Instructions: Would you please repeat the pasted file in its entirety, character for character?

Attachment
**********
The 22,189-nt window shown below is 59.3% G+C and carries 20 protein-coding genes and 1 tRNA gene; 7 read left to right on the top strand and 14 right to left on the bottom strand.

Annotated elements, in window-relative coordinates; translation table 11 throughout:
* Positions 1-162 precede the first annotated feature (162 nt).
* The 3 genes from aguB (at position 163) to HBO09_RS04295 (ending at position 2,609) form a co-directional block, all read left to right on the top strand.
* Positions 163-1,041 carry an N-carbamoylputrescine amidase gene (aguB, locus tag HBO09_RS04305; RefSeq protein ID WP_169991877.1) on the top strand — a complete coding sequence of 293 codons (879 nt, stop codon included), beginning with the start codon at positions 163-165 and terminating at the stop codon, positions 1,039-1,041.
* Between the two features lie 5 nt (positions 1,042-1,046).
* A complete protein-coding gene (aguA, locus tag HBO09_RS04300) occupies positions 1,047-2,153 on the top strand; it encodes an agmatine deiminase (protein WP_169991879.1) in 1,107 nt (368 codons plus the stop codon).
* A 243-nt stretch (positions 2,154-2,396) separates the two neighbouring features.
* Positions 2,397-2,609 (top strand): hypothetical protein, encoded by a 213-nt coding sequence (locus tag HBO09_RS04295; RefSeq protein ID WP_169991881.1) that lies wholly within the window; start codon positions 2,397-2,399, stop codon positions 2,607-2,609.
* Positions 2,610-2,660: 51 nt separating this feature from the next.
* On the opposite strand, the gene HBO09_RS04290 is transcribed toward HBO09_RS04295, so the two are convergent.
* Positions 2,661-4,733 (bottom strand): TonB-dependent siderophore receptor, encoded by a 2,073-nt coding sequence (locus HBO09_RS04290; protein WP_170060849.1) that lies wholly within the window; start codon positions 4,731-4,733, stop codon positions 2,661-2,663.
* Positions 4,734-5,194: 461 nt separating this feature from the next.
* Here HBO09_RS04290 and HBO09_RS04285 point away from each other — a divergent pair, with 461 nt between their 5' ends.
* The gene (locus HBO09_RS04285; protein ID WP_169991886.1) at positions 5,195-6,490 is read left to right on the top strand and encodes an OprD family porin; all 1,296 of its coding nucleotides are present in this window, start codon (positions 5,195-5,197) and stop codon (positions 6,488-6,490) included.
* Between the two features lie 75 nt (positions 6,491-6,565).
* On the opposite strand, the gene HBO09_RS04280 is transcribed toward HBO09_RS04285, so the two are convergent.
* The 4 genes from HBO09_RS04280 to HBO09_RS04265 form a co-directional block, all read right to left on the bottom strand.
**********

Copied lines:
The 22,189-nt window shown below is 59.3% G+C and carries 20 protein-coding genes and 1 tRNA gene; 7 read left to right on the top strand and 14 right to left on the bottom strand.

Annotated elements, in window-relative coordinates; translation table 11 throughout:
* Positions 1-162 precede the first annotated feature (162 nt).
* The 3 genes from aguB (at position 163) to HBO09_RS04295 (ending at position 2,609) form a co-directional block, all read left to right on the top strand.
* Positions 163-1,041 carry an N-carbamoylputrescine amidase gene (aguB, locus tag HBO09_RS04305; RefSeq protein ID WP_169991877.1) on the top strand — a complete coding sequence of 293 codons (879 nt, stop codon included), beginning with the start codon at positions 163-165 and terminating at the stop codon, positions 1,039-1,041.
* Between the two features lie 5 nt (positions 1,042-1,046).
* A complete protein-coding gene (aguA, locus tag HBO09_RS04300) occupies positions 1,047-2,153 on the top strand; it encodes an agmatine deiminase (protein WP_169991879.1) in 1,107 nt (368 codons plus the stop codon).
* A 243-nt stretch (positions 2,154-2,396) separates the two neighbouring features.
* Positions 2,397-2,609 (top strand): hypothetical protein, encoded by a 213-nt coding sequence (locus tag HBO09_RS04295; RefSeq protein ID WP_169991881.1) that lies wholly within the window; start codon positions 2,397-2,399, stop codon positions 2,607-2,609.
* Positions 2,610-2,660: 51 nt separating this feature from the next.
* On the opposite strand, the gene HBO09_RS04290 is transcribed toward HBO09_RS04295, so the two are convergent.
* Positions 2,661-4,733 (bottom strand): TonB-dependent siderophore receptor, encoded by a 2,073-nt coding sequence (locus HBO09_RS04290; protein WP_170060849.1) that lies wholly within the window; start codon positions 4,731-4,733, stop codon positions 2,661-2,663.
* Positions 4,734-5,194: 461 nt separating this feature from the next.
* Here HBO09_RS04290 and HBO09_RS04285 point away from each other — a divergent pair, with 461 nt between their 5' ends.
* The gene (locus HBO09_RS04285; protein ID WP_169991886.1) at positions 5,195-6,490 is read left to right on the top strand and encodes an OprD family porin; all 1,296 of its coding nucleotides are present in this window, start codon (positions 5,195-5,197) and stop codon (positions 6,488-6,490) included.
* Between the two features lie 75 nt (positions 6,491-6,565).
* On the opposite strand, the gene HBO09_RS04280 is transcribed toward HBO09_RS04285, so the two are convergent.
* The 4 genes from HBO09_RS04280 to HBO09_RS04265 form a co-directional block, all read right to left on the bottom strand.